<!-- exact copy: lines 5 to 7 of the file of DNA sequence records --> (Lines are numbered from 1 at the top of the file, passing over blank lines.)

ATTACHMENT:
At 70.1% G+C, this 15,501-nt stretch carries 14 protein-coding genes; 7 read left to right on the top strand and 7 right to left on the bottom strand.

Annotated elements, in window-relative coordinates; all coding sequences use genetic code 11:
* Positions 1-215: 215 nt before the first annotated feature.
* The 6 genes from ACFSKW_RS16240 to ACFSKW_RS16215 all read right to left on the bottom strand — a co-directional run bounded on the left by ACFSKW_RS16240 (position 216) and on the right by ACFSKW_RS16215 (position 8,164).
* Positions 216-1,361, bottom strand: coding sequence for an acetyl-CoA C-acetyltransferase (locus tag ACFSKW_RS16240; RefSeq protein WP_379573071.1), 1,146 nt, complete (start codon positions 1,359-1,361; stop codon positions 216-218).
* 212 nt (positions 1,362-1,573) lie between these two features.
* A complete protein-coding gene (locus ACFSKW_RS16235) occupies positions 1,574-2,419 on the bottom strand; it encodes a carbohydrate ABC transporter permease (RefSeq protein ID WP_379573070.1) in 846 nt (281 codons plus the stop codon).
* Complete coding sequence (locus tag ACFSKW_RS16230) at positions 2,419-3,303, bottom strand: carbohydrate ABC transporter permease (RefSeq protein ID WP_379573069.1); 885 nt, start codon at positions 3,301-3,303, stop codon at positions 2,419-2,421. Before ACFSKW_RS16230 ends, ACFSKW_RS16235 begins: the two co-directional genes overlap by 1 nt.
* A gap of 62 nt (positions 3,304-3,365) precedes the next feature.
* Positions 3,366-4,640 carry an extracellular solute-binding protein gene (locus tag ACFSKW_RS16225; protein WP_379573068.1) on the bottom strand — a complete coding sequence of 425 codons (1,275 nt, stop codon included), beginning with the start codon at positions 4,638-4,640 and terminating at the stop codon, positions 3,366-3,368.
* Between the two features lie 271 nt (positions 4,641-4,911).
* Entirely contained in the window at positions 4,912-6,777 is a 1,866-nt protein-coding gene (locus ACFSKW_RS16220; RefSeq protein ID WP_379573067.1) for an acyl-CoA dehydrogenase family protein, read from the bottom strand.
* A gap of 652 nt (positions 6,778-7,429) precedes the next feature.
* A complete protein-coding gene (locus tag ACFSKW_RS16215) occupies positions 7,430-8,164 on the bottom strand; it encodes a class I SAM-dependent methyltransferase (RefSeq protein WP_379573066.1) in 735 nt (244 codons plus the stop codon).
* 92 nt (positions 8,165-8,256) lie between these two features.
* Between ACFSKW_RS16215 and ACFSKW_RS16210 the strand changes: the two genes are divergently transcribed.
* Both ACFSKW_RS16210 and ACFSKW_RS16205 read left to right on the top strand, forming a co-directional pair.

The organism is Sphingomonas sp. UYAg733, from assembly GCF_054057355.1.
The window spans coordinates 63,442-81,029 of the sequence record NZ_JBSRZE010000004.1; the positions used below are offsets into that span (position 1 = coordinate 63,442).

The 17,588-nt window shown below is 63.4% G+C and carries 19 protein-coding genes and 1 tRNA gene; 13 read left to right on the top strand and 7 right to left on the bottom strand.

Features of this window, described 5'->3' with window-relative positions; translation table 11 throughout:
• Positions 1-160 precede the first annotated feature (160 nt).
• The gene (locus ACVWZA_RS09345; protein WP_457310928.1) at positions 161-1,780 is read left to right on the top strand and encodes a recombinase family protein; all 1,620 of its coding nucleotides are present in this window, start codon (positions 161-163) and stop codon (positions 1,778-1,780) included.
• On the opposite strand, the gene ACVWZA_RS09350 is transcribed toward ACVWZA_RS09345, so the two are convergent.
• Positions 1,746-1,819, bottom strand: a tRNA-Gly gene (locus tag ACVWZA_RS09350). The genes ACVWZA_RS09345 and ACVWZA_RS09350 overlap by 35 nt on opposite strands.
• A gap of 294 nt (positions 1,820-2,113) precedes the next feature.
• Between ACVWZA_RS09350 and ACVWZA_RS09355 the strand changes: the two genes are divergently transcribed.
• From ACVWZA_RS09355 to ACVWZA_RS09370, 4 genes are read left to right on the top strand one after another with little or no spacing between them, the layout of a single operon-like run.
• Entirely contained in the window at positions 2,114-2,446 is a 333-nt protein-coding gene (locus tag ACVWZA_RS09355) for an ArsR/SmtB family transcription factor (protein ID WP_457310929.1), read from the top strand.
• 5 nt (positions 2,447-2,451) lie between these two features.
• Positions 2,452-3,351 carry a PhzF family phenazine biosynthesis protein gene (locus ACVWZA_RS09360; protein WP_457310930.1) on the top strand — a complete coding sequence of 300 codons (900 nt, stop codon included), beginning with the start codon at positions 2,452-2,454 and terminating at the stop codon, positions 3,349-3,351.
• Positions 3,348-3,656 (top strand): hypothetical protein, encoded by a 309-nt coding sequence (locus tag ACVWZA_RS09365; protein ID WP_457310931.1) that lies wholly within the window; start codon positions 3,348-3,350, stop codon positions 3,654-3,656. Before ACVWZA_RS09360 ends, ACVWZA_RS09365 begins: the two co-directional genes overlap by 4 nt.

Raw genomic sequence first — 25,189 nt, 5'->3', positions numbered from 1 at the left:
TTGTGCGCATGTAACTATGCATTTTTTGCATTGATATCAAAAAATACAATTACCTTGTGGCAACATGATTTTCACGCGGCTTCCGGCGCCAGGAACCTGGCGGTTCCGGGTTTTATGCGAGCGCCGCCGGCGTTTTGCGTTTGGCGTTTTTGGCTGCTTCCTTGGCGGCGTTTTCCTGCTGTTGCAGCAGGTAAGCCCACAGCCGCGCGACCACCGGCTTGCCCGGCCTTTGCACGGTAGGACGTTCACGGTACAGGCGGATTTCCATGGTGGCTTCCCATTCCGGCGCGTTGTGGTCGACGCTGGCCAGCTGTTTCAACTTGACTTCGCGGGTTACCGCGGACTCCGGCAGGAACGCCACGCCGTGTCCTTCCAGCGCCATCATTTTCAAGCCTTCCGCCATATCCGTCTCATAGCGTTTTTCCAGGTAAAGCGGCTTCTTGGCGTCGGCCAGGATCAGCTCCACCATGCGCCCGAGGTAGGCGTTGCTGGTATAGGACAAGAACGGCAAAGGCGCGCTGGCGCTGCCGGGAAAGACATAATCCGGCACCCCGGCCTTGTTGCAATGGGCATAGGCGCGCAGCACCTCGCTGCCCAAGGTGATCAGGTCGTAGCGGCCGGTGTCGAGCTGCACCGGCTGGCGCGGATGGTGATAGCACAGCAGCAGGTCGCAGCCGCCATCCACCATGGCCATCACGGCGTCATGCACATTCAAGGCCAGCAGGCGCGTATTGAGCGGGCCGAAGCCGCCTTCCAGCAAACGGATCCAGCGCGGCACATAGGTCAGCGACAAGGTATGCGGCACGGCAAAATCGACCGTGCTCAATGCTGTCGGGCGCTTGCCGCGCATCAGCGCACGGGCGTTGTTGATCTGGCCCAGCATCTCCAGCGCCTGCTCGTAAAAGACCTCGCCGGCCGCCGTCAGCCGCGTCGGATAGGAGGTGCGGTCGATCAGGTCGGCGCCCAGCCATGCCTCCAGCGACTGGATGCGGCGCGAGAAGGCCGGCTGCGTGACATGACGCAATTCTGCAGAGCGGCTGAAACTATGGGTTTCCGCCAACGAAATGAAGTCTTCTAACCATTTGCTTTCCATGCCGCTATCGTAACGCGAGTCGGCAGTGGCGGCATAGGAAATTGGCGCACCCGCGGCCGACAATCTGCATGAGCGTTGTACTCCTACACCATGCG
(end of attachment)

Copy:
* Positions 216-1,361, bottom strand: coding sequence for an acetyl-CoA C-acetyltransferase (locus tag ACFSKW_RS16240; RefSeq protein WP_379573071.1), 1,146 nt, complete (start codon positions 1,359-1,361; stop codon positions 216-218).
* 212 nt (positions 1,362-1,573) lie between these two features.
* A complete protein-coding gene (locus ACFSKW_RS16235) occupies positions 1,574-2,419 on the bottom strand; it encodes a carbohydrate ABC transporter permease (RefSeq protein ID WP_379573070.1) in 846 nt (281 codons plus the stop codon).